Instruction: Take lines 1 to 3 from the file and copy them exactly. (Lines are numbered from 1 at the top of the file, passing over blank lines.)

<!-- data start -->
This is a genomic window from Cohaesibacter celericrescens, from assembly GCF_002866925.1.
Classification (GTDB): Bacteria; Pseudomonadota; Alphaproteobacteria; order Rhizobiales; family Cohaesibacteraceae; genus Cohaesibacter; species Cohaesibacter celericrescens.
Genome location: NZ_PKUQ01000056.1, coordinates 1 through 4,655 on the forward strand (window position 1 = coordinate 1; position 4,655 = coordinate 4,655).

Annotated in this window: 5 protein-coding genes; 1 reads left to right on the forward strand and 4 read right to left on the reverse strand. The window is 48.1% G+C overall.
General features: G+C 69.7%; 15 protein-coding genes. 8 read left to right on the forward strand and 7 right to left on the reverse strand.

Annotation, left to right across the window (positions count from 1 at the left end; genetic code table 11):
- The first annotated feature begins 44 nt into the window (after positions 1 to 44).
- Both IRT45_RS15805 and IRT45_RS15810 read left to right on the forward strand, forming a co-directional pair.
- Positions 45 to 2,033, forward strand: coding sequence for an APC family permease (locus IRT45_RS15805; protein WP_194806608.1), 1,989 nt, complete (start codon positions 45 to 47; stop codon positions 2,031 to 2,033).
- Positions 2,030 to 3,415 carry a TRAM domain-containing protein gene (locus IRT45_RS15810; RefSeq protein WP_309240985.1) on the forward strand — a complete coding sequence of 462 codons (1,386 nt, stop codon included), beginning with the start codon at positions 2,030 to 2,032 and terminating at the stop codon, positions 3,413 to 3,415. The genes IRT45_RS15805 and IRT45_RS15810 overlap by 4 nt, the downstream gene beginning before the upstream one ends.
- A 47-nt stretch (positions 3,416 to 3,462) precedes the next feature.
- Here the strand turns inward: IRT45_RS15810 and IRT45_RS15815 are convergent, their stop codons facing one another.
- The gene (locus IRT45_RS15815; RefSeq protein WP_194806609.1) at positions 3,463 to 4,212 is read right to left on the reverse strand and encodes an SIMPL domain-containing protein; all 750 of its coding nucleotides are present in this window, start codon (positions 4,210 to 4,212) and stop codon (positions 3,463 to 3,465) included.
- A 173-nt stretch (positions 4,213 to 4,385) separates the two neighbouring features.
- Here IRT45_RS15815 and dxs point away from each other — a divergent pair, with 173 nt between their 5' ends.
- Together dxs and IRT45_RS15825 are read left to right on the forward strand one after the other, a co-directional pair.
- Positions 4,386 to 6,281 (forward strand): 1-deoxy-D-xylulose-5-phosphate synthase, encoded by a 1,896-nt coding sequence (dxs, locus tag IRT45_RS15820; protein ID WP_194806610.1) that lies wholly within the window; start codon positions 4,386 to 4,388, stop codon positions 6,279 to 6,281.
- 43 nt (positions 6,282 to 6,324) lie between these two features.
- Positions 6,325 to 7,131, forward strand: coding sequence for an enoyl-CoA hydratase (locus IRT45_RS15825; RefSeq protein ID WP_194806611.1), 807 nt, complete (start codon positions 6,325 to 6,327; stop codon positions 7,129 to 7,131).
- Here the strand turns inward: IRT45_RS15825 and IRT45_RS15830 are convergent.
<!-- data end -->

This is a genomic window from Cohaesibacter celericrescens, from assembly GCF_002866925.1.
Classification (GTDB): Bacteria; Pseudomonadota; Alphaproteobacteria; order Rhizobiales; family Cohaesibacteraceae; genus Cohaesibacter; species Cohaesibacter celericrescens.
Genome location: NZ_PKUQ01000056.1, coordinates 1 through 4,655 on the forward strand (window position 1 = coordinate 1; position 4,655 = coordinate 4,655).